Reviews

Here you find our album reviews of the past and present – always subjective, but full of respect for the music and artists. Let’s talk about records!

Review: “An Evening with Silk Sonic” by Silk Sonic

As Silk Sonic, Bruno Mars and Anderson .Paak resurrect the symphonic soul of the 70s with finesse and passion and take us into a world of analogue emotions. Their just released debut album “An Evening with Silk Sonic” offers with its plush feel-good sound and perfectionist timelessness a safe haven in troubled COVID times and opens up a great era of music history for a new generation of music lovers. Definitely one of the albums of the year!

Review: “If Words Were Flowers” by Curtis Harding

On his third album “If Words Were Flowers”, Atlanta-based soul artist Curtis Harding once again skilfully blends classic soul and R&B influences with elements of hip-hop and psychedelia, but also expands his sound with jazzy nuances, experimental arrangements and the emotional power of gospel. The result is a stirring plea for love and humanity in chaotic times and one of the most beautiful soul albums of the year coming to an end.

Review: “Sgt Culpepper” by Joel Culpepper

With his unique voice and energetic blend of modern soul and funk, Joel Culpepper has been one of the hottest acts on the British R&B scene for years. On his debut album “Sgt Culpepper”, the singer-songwriter from South East London, with a little help from friends like Swindle, Tom Misch and Shawn Lee, realises his vision of retro-modern soul music and sets a new standard for British R&B. Definitely one of the most exciting albums of the year.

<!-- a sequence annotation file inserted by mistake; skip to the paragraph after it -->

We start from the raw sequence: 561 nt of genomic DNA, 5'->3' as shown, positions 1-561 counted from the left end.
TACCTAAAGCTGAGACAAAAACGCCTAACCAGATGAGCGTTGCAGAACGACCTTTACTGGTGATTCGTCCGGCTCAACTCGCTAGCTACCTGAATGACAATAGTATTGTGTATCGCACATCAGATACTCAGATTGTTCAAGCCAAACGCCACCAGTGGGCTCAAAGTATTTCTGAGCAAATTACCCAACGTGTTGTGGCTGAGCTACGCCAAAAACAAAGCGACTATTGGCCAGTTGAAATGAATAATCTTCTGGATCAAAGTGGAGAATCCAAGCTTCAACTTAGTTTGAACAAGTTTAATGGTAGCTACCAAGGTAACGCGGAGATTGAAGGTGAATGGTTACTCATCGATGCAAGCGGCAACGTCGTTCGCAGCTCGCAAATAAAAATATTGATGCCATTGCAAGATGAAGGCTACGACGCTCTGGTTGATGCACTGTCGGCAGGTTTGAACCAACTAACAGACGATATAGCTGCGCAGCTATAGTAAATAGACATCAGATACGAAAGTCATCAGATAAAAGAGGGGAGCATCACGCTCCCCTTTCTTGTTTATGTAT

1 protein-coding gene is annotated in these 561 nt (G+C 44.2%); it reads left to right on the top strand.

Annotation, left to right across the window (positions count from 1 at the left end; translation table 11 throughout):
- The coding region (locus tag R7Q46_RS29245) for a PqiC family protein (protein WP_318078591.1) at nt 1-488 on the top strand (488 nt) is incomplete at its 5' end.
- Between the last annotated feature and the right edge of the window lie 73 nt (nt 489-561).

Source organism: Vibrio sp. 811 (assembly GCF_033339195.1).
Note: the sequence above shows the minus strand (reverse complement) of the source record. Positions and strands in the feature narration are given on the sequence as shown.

Review: “For Free” by David Crosby

On his new album “For Free”, David Crosby revives his legendary musicality shortly before his 80th birthday and, with the support of artists such as Michael McDonald, Donald Fagen from Steely Dan and Sarah Jarosz, creates an almost transcendent painting of Californian music between poetry, prayer and classic folk-rock harmonies.

Review: “Septet” by John Carroll Kirby

With “Septet”, LA-based producer, pianist and composer John Carroll Kirby has released a jazz album that seems to have fallen out of time, full of warm grooves and spiritual jazz funk schooled in Herbie Hancock, George Duke and Weather Report. Everything sounds relaxed, warm and playful. One of the most beautiful jazz releases of the year.